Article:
He made a very compelling comparison between the current economic situation, and that of Ireland in the 1980s. He also pointed out that welfare, healthcare and education accounted for almost three quarters of public expenditure, and that if you weren't willing to reduce spending in those areas then you would have no real impact. Or as he put it...if you don't cut those areas then all you can do is reduce your spending on tea and sandwiches.
I'm one of those screaming liberals that would always support public cuts in spending, as long as it didn't touch welfare, healthcare or education. But Colm's talk today really made me question myself. He obviously focused on the macro-economic approach, and when you get down to the micro level, education, welfare and healthcare are about sick people, schools and kids - all highly emotive subjects. I'm left wondering how to reconcile this intellectual belief in the macro-economics with my social views at the micro-level. For as Colm pointed out, a bounced cheque is no help at all.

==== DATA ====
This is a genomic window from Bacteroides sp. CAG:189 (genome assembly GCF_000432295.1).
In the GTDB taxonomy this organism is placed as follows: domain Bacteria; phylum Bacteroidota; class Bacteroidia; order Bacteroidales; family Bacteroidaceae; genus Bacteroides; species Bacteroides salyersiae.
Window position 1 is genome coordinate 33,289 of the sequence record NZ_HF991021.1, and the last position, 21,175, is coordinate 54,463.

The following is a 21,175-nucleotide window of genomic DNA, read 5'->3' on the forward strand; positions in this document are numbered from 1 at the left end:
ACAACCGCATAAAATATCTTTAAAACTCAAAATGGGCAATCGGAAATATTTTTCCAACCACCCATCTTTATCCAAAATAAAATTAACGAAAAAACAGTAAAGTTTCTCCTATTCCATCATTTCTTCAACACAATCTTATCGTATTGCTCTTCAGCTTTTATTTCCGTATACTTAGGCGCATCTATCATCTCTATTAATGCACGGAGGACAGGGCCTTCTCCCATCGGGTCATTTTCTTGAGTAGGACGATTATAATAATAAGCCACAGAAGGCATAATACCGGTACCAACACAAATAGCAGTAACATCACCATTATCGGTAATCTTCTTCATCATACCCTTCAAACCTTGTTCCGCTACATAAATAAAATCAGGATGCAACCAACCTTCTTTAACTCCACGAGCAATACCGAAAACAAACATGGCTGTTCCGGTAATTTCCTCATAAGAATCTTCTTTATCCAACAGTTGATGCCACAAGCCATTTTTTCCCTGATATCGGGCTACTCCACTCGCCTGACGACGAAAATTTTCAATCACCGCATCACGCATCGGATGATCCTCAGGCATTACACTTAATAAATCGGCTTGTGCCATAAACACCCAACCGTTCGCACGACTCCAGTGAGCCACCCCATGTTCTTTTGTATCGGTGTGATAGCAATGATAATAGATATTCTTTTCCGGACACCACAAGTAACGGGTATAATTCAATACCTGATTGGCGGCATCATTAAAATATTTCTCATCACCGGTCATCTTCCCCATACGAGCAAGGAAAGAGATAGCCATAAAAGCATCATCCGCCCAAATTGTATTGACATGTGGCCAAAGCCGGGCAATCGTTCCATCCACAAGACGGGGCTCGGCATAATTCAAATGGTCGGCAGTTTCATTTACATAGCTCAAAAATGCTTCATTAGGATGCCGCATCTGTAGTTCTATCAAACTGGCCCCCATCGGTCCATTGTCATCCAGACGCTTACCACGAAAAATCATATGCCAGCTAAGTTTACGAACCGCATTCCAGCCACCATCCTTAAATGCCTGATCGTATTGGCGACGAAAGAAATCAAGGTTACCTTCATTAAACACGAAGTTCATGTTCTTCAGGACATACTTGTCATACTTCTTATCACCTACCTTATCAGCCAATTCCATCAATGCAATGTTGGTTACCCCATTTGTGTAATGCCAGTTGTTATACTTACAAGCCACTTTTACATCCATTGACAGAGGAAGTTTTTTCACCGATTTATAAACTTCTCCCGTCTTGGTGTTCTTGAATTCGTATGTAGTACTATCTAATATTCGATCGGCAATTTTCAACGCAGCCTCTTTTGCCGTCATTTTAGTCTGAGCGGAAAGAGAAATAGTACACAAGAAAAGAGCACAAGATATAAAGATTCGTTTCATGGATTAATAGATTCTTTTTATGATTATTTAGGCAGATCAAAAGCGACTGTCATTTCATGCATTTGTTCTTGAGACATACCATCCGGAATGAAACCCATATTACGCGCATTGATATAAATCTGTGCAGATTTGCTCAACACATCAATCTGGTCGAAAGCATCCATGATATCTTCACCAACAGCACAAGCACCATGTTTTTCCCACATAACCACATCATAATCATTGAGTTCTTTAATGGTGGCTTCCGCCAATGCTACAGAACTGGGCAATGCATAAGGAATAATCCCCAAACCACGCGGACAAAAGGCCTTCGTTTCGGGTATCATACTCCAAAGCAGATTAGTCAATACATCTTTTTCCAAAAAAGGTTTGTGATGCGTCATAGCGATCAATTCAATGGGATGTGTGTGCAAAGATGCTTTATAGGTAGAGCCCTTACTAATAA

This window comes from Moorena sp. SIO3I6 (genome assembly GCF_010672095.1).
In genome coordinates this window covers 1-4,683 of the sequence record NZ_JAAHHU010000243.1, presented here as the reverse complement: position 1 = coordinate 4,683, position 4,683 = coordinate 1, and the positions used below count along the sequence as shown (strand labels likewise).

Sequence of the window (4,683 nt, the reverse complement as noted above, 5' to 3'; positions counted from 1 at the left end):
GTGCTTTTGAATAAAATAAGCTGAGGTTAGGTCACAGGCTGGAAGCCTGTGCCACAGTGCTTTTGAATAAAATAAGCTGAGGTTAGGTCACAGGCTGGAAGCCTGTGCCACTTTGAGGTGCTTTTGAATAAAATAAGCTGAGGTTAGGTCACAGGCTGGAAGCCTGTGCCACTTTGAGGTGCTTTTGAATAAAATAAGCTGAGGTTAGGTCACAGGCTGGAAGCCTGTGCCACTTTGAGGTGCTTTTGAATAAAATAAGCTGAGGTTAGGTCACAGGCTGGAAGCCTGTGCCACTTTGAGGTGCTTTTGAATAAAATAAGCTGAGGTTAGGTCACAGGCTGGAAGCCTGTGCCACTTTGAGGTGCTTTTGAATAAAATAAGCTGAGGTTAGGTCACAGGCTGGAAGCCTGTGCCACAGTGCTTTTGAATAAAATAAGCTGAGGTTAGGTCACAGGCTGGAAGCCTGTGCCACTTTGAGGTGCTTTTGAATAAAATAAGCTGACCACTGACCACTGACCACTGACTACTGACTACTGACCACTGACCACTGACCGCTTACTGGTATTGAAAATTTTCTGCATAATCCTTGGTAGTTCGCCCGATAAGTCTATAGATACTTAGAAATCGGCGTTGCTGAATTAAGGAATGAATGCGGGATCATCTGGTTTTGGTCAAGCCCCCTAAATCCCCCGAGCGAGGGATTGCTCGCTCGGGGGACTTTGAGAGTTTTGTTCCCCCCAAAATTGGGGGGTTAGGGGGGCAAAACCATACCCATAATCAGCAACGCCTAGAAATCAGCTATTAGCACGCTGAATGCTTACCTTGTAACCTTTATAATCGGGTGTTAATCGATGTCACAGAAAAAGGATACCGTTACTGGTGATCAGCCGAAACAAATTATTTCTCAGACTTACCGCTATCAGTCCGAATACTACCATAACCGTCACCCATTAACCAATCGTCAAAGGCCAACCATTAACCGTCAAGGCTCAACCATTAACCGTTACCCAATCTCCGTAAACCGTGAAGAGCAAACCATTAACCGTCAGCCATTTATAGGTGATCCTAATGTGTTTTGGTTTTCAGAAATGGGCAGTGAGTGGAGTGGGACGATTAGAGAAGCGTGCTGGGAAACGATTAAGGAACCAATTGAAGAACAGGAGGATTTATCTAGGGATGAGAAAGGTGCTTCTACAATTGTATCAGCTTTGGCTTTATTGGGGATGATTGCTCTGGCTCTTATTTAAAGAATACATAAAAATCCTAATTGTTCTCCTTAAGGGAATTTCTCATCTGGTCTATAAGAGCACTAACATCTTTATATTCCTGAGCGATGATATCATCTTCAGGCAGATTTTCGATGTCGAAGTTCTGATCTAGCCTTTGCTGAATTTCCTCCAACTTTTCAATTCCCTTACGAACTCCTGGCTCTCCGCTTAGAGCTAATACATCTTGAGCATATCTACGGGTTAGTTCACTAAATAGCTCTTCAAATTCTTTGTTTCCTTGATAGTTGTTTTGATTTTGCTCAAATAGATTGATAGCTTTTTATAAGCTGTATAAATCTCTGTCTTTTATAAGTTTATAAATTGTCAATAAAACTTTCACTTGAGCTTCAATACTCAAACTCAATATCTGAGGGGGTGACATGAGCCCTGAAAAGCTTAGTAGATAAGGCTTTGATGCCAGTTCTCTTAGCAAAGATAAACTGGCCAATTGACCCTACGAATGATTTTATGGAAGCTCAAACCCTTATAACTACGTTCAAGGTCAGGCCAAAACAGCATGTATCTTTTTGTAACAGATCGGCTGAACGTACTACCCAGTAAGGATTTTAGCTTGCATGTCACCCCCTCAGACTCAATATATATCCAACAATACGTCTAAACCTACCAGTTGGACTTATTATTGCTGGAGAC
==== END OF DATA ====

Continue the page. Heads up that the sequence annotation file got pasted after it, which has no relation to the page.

Colm's talk was worrying, and I don't think anyone left the room feeling in high spirits, but I'm really glad that I attended, and feel infinitely better informed and even a little more prepared.